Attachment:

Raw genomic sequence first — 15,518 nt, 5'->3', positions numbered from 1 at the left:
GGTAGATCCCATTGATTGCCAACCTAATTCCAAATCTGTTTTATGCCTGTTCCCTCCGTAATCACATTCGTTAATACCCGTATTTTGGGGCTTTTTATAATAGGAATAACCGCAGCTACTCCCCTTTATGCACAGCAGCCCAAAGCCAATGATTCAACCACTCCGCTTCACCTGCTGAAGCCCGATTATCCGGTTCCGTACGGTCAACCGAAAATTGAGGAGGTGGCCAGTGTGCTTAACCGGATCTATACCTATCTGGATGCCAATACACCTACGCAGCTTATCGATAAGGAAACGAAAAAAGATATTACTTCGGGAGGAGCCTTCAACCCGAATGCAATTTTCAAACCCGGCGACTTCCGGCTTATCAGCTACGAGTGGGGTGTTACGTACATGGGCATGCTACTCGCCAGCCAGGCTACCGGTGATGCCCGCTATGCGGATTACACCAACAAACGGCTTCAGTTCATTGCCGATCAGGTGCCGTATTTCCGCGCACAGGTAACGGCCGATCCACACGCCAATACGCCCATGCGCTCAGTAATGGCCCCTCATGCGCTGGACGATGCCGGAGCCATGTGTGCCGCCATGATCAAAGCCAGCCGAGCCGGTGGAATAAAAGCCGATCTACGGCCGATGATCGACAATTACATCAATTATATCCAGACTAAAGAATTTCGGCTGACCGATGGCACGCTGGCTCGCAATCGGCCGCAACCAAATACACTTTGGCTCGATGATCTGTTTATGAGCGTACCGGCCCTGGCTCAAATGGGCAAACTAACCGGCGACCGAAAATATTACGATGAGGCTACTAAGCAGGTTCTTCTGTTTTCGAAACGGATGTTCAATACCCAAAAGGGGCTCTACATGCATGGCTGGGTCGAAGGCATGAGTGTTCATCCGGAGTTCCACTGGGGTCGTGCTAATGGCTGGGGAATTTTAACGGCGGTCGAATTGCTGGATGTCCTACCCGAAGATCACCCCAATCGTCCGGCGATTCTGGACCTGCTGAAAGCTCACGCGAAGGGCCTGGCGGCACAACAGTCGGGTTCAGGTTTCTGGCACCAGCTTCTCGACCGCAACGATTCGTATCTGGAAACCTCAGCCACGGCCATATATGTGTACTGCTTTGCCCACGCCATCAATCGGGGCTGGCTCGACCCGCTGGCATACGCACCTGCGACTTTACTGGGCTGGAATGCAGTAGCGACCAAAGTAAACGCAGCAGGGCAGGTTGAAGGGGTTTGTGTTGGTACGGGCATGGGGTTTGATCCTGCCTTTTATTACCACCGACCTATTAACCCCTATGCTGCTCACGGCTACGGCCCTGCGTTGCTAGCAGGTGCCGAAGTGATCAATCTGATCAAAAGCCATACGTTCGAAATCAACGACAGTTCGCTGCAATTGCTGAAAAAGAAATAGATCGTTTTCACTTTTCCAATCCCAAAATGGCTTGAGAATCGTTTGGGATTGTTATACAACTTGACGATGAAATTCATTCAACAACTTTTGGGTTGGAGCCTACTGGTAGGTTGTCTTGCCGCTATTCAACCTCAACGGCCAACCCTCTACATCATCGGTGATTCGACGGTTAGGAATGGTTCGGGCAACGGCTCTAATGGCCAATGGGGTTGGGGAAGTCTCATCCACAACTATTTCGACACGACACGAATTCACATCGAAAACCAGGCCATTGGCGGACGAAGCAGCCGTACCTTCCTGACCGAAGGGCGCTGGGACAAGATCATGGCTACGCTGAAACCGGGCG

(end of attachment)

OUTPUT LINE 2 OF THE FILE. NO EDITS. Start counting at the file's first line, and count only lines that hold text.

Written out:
GGTAGATCCCATTGATTGCCAACCTAATTCCAAATCTGTTTTATGCCTGTTCCCTCCGTAATCACATTCGTTAATACCCGTATTTTGGGGCTTTTTATAATAGGAATAACCGCAGCTACTCCCCTTTATGCACAGCAGCCCAAAGCCAATGATTCAACCACTCCGCTTCACCTGCTGAAGCCCGATTATCCGGTTCCGTACGGTCAACCGAAAATTGAGGAGGTGGCCAGTGTGCTTAACCGGATCTATACCTATCTGGATGCCAATACACCTACGCAGCTTATCGATAAGGAAACGAAAAAAGATATTACTTCGGGAGGAGCCTTCAACCCGAATGCAATTTTCAAACCCGGCGACTTCCGGCTTATCAGCTACGAGTGGGGTGTTACGTACATGGGCATGCTACTCGCCAGCCAGGCTACCGGTGATGCCCGCTATGCGGATTACACCAACAAACGGCTTCAGTTCATTGCCGATCAGGTGCCGTATTTCCGCGCACAGGTAACGGCCGATCCACACGCCAATACGCCCATGCGCTCAGTAATGGCCCCTCATGCGCTGGACGATGCCGGAGCCATGTGTGCCGCCATGATCAAAGCCAGCCGAGCCGGTGGAATAAAAGCCGATCTACGGCCGATGATCGACAATTACATCAATTATATCCAGACTAAAGAATTTCGGCTGACCGATGGCACGCTGGCTCGCAATCGGCCGCAACCAAATACACTTTGGCTCGATGATCTGTTTATGAGCGTACCGGCCCTGGCTCAAATGGGCAAACTAACCGGCGACCGAAAATATTACGATGAGGCTACTAAGCAGGTTCTTCTGTTTTCGAAACGGATGTTCAATACCCAAAAGGGGCTCTACATGCATGGCTGGGTCGAAGGCATGAGTGTTCATCCGGAGTTCCACTGGGGTCGTGCTAATGGCTGGGGAATTTTAACGGCGGTCGAATTGCTGGATGTCCTACCCGAAGATCACCCCAATCGTCCGGCGATTCTGGACCTGCTGAAAGCTCACGCGAAGGGCCTGGCGGCACAACAGTCGGGTTCAGGTTTCTGGCACCAGCTTCTCGACCGCAACGATTCGTATCTGGAAACCTCAGCCACGGCCATATATGTGTACTGCTTTGCCCACGCCATCAATCGGGGCTGGCTCGACCCGCTGGCATACGCACCTGCGACTTTACTGGGCTGGAATGCAGTAGCGACCAAAGTAAACGCAGCAGGGCAGGTTGAAGGGGTTTGTGTTGGTACGGGCATGGGGTTTGATCCTGCCTTTTATTACCACCGACCTATTAACCCCTATGCTGCTCACGGCTACGGCCCTGCGTTGCTAGCAGGTGCCGAAGTGATCAATCTGATCAAAAGCCATACGTTCGAAATCAACGACAGTTCGCTGCAATTGCTGAAAAAGAAATAGATCGTTTTCACTTTTCCAATCCCAAAATGGCTTGAGAATCGTTTGGGATTGTTATACAACTTGACGATGAAATTCATTCAACAACTTTTGGGTTGGAGCCTACTGGTAGGTTGTCTTGCCGCTATTCAACCTCAACGGCCAACCCTCTACATCATCGGTGATTCGACGGTTAGGAATGGTTCGGGCAACGGCTCTAATGGCCAATGGGGTTGGGGAAGTCTCATCCACAACTATTTCGACACGACACGAATTCACATCGAAAACCAGGCCATTGGCGGACGAAGCAGCCGTACCTTCCTGACCGAAGGGCGCTGGGACAAGATCATGGCTACGCTGAAACCGGGCG